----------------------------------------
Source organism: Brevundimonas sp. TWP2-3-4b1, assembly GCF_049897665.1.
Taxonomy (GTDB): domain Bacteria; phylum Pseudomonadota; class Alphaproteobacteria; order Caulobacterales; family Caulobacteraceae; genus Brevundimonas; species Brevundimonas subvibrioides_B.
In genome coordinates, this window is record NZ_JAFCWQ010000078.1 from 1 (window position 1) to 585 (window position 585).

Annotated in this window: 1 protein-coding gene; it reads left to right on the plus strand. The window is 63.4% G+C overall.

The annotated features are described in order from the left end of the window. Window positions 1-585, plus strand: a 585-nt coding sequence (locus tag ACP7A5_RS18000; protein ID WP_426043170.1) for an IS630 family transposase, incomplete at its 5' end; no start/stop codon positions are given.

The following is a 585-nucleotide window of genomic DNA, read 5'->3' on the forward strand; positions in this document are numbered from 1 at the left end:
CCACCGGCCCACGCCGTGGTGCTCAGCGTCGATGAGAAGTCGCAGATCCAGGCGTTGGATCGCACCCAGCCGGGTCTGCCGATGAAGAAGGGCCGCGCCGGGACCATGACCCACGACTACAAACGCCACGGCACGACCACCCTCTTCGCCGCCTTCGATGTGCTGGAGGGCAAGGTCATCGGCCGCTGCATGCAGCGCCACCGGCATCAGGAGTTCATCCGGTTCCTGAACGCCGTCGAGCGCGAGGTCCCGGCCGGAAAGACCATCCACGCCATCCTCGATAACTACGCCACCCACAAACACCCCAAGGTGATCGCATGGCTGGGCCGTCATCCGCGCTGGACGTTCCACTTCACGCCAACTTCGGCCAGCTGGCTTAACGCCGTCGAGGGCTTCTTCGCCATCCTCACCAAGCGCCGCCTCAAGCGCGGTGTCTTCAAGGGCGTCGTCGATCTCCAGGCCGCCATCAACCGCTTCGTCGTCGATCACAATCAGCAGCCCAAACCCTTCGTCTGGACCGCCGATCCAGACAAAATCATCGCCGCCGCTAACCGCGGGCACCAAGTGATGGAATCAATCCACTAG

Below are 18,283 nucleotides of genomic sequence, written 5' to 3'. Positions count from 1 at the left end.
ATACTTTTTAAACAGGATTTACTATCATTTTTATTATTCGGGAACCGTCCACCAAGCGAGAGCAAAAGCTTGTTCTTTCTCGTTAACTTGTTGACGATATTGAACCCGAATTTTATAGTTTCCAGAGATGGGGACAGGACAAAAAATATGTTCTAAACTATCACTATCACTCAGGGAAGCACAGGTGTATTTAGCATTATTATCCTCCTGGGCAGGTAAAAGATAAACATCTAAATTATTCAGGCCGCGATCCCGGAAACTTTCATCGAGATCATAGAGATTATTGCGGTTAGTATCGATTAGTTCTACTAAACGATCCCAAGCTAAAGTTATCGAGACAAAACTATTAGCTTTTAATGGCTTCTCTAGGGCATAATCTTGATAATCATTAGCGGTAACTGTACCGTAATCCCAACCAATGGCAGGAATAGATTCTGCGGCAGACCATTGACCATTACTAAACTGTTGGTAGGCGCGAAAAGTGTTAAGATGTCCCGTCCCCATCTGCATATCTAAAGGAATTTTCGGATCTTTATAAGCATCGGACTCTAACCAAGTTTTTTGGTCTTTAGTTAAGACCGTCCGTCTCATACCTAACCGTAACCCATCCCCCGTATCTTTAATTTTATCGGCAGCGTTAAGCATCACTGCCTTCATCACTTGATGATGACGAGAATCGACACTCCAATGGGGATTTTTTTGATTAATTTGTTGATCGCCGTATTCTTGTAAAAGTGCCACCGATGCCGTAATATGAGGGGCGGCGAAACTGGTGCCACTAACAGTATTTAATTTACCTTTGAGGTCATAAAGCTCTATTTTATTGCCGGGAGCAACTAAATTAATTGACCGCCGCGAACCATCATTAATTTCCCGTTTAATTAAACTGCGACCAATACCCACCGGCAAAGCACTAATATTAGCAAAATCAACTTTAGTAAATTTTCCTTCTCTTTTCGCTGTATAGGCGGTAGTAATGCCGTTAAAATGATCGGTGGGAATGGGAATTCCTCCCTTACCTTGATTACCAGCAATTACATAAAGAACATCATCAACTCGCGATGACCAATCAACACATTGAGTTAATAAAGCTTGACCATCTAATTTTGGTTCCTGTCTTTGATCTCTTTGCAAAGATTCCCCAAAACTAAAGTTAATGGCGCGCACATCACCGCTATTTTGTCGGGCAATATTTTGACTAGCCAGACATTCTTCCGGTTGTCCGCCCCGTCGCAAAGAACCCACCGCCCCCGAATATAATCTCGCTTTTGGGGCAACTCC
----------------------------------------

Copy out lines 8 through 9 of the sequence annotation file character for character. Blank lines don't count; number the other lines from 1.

Below are 18,283 nucleotides of genomic sequence, written 5' to 3'. Positions count from 1 at the left end.
ATACTTTTTAAACAGGATTTACTATCATTTTTATTATTCGGGAACCGTCCACCAAGCGAGAGCAAAAGCTTGTTCTTTCTCGTTAACTTGTTGACGATATTGAACCCGAATTTTATAGTTTCCAGAGATGGGGACAGGACAAAAAATATGTTCTAAACTATCACTATCACTCAGGGAAGCACAGGTGTATTTAGCATTATTATCCTCCTGGGCAGGTAAAAGATAAACATCTAAATTATTCAGGCCGCGATCCCGGAAACTTTCATCGAGATCATAGAGATTATTGCGGTTAGTATCGATTAGTTCTACTAAACGATCCCAAGCTAAAGTTATCGAGACAAAACTATTAGCTTTTAATGGCTTCTCTAGGGCATAATCTTGATAATCATTAGCGGTAACTGTACCGTAATCCCAACCAATGGCAGGAATAGATTCTGCGGCAGACCATTGACCATTACTAAACTGTTGGTAGGCGCGAAAAGTGTTAAGATGTCCCGTCCCCATCTGCATATCTAAAGGAATTTTCGGATCTTTATAAGCATCGGACTCTAACCAAGTTTTTTGGTCTTTAGTTAAGACCGTCCGTCTCATACCTAACCGTAACCCATCCCCCGTATCTTTAATTTTATCGGCAGCGTTAAGCATCACTGCCTTCATCACTTGATGATGACGAGAATCGACACTCCAATGGGGATTTTTTTGATTAATTTGTTGATCGCCGTATTCTTGTAAAAGTGCCACCGATGCCGTAATATGAGGGGCGGCGAAACTGGTGCCACTAACAGTATTTAATTTACCTTTGAGGTCATAAAGCTCTATTTTATTGCCGGGAGCAACTAAATTAATTGACCGCCGCGAACCATCATTAATTTCCCGTTTAATTAAACTGCGACCAATACCCACCGGCAAAGCACTAATATTAGCAAAATCAACTTTAGTAAATTTTCCTTCTCTTTTCGCTGTATAGGCGGTAGTAATGCCGTTAAAATGATCGGTGGGAATGGGAATTCCTCCCTTACCTTGATTACCAGCAATTACATAAAGAACATCATCAACTCGCGATGACCAATCAACACATTGAGTTAATAAAGCTTGACCATCTAATTTTGGTTCCTGTCTTTGATCTCTTTGCAAAGATTCCCCAAAACTAAAGTTAATGGCGCGCACATCACCGCTATTTTGTCGGGCAATATTTTGACTAGCCAGACATTCTTCCGGTTGTCCGCCCCGTCGCAAAGAACCCACCGCCCCCGAATATAATCTCGCTTTTGGGGCAACTCC